Statistical machine learning is now becoming much more commonplace in ecology and evolution disciplines. Qualitatively at least, I’d say 15% of the posters/talks I’ve seen at ESA/Evolution conferences recently have featured some form of machine learning approach. This is not surprising given the power of these methods to form robust predictive models from increasingly common big complex datasets. However, there is still lots of confusion about machine learning approaches are and how they can be applied and interpreted. This is particularly the case in the sub-discipline I’m most familiar with; disease ecology. I feel the confusion mostly stems from lack of experience with the methods, but also from the assumption that these methods are just black boxes for big data and don’t have a probabilistic basis. These assumptions are demonstrably false, and recent advances in computer science have revolutionized the power and interpretability of these models. In particular, these methods have the power to allow us to find new insights and tackle new questions into complex and messy disease ecology datasets.
This is what encouraged our team to create and test a machine learning pipeline that incorporates the latest advances in computer science to understand disease risk in populations. The associated paper just came out in the Journal of Animal Ecology here: https://besjournals.onlinelibrary.wiley.com/doi/full/10.1111/1365-2656.13076 which I’m very excited about! This pipeline is really flexible and could be applied to literally any other classification or regression problem the same way. In essence, this pipeline brings together code from the R packages caret and iml as well as some preprocessing packages such as MissForests together in a user-friendly pipeline. Where we identified gaps we put in our own functions to make the process as smooth as possible.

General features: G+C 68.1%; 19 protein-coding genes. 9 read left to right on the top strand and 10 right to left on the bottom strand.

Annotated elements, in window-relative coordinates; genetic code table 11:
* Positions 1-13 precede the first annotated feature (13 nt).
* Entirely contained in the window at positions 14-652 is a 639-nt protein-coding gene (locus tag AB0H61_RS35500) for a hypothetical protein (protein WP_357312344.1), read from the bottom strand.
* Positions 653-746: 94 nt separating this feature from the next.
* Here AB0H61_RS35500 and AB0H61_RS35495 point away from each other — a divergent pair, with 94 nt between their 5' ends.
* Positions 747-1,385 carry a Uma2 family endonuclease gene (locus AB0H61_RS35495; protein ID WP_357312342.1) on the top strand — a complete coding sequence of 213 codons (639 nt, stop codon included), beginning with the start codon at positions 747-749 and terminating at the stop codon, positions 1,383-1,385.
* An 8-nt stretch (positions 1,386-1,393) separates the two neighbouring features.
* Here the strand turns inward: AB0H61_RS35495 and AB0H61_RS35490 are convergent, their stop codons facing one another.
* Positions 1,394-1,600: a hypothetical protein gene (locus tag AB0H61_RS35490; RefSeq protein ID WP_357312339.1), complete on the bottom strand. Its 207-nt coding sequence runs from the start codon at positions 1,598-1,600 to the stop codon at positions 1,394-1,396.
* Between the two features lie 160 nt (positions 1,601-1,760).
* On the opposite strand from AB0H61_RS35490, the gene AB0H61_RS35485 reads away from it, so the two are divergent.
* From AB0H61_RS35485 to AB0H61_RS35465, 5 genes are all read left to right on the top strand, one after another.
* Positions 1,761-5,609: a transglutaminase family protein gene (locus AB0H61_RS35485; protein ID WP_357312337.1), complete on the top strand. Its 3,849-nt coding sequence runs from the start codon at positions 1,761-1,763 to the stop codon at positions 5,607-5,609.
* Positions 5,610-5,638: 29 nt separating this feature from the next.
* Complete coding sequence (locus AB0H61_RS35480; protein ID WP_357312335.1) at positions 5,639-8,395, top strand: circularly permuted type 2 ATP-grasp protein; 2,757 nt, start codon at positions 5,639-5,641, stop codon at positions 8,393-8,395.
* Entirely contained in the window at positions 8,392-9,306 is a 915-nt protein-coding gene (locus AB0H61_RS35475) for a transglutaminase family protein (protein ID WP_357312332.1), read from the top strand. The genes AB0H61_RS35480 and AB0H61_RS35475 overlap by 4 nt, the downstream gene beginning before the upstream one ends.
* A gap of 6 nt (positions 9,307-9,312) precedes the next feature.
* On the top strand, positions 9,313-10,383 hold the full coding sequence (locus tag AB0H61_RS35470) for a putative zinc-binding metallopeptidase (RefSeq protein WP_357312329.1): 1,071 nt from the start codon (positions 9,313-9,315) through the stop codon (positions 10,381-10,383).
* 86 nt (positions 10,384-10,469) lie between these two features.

We tested the pipeline out examining disease risk in the Serengeti lions and find that our models cannot only provide powerful predictive models, but also unique insights into the mechanistic drivers of disease in this system.
This is just the tip of the iceberg though on how this pipeline could be used and is also, given the state of the machine learning world, likely to be outdated soon. But hopefully, at least, it provides a basis for ecologists to build and compare their own robust machine learning models and interpret them in new powerful ways
Links to packages: